EQUIP clinical data will focus on depression screening, antipsychotic medication adherence, post-hospitalization tracking and follow up, as well as lab results for patients prescribed to antipsychotics. According to the PA Office of Medical Assistance Programs, this will also entail participation in a multi-state pediatric psychotic utilization project. These EHRs will provide information regarding depression in pregnant woman and pharmacy management intervention, along with sharing of pharmaceutical and laboratory data between behavioral healthcare providers and other patient-shared professional healthcare providers.
Spending the Budget
All states have demonstrated to CMS that they will use recent federal funds for the important tasks of building trust and fostering education of HIT and HIE along with safeguarding privacy and security of EHRs. But the funds also have many other uses, including:
According to CMS and the Office of the National Coordinator for Health Information Technology (ONC), funding will be and is provided for pilot HIEs which will concentrate on HIE functionality in controlled phases. Moving forward to 2012, HIEs should be routine for healthcare providers with gradual additions of provider types and further functionality of EHRs. In other words, funding that has currently been received should pave the way for EHRs to be fully operational. By then, barriers should have been identified and dissolved, which will foster an enabling environment for EHRs.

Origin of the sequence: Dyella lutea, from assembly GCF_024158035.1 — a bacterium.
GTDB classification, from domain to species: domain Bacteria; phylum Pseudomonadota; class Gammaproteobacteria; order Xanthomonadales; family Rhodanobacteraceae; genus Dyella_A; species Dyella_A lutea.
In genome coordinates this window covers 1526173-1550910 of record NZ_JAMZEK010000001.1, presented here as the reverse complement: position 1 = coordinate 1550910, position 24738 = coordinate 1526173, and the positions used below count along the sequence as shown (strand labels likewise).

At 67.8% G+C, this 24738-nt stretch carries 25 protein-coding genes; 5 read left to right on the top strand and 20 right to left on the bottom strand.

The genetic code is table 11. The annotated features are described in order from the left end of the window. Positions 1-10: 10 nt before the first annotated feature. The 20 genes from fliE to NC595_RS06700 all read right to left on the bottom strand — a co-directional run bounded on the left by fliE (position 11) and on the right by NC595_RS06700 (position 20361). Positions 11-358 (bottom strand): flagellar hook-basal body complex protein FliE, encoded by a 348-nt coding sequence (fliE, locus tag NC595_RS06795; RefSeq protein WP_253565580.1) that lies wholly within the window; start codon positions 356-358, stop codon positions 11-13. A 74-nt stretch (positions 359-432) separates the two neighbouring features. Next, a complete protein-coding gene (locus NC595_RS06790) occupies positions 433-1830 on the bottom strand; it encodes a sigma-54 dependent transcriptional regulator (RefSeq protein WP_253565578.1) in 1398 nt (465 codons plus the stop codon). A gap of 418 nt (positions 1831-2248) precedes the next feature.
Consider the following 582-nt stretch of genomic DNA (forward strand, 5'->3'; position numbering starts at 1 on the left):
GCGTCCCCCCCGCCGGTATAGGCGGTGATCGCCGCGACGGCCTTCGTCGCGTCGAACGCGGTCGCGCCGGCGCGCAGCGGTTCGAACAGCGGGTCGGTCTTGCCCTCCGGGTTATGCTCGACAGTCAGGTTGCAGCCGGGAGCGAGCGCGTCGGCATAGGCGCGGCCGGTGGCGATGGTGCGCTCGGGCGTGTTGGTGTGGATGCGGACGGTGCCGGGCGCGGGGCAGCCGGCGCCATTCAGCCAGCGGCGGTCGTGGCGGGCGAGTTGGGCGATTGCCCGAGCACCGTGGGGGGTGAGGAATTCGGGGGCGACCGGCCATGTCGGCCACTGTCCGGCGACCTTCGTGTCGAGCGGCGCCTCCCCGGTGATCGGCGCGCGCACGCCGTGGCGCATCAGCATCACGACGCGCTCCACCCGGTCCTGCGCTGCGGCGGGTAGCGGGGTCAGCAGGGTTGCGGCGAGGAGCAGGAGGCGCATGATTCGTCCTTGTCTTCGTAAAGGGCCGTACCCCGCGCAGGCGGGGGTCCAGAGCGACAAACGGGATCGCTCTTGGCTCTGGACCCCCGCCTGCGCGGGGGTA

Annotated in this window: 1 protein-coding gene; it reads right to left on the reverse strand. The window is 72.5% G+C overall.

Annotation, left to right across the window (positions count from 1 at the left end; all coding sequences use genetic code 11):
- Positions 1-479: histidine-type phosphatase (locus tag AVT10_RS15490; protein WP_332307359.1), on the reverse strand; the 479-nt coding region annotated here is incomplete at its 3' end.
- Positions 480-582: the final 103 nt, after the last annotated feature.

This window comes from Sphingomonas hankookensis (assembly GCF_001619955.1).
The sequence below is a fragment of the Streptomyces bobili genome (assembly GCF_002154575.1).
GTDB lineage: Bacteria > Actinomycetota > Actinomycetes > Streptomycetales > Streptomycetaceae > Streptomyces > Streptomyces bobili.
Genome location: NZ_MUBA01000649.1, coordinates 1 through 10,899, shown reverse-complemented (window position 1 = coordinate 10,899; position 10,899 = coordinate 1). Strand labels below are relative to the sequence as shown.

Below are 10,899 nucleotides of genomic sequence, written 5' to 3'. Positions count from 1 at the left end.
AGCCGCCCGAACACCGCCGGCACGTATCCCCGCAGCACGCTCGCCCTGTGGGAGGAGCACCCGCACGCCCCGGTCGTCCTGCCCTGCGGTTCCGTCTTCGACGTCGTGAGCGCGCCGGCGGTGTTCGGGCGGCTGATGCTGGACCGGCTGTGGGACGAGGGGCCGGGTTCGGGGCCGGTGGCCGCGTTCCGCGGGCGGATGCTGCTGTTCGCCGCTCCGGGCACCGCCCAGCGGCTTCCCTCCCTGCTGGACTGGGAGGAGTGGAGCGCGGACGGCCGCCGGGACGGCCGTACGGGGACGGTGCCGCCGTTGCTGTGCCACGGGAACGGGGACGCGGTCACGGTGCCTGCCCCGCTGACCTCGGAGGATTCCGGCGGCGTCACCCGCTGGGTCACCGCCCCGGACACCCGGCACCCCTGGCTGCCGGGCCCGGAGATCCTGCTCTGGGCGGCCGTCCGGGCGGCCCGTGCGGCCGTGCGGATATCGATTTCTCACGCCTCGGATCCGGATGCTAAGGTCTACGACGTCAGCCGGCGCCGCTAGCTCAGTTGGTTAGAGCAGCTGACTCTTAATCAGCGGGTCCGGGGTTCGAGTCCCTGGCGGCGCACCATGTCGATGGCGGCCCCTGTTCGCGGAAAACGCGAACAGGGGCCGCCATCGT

States are fortunate to have this federal funding education as they try to navigate their way through EHR development. Monitoring within states to ensure interoperability of EHRs will be necessary, and current funding will also be used to ascertain efficient systems and confidential medical data distribution.
Most states that have already received the current funding have some capabilities in place of networking medical information between themselves and other regions. They will build on their existing systems and utilize current functional networks. Iowa HealthNetconnect (HNc) is a rural healthcare pilot program which received $7.8 million from the Federal Communications Commission in order to link a 3,200-mile fiber optic network which spans four states while directly connecting to metropolitan cities from Colorado to Illinois. HNc is connected to two major networks (Internet2 and National Lamba Rail) and is one of the first functional networks for rural healthcare organizations in the nation. In addition, seven rural northern Iowa hospitals are included in this first-of-its-kind EHR system in a rural United States healthcare setting. Current planning and implementation of EHR usage is headed up by the Iowa Department of Public Health, among other agencies.
All 14 states that have received the current federal funding will be focusing on technical support, which will prove essential for any state adopting wide range EHR usage. And like Iowa, most states will – or have – implemented a series of focus groups and surveys to monitor the pulse of HIT systems already being utilized and those which still must be developed.
HIT bandwidth will be determined as well as work capacity estimates by individual states. Special attention must be paid to EHR privacy and security issues. While most states have yet to demonstrate and put funding into security issues, all have indicated strongly to CMS their commitment to confidentiality in electronic health records. They have proven to CMS that this is a serious commitment, yet it is one that must expand every bit as fast as technical issues when implementing EHRs. It will be interesting in the weeks and months to see what will develop along these lines. A good start needs a proper finish, and many will be focused on the confidentiality issues that surround EHRs.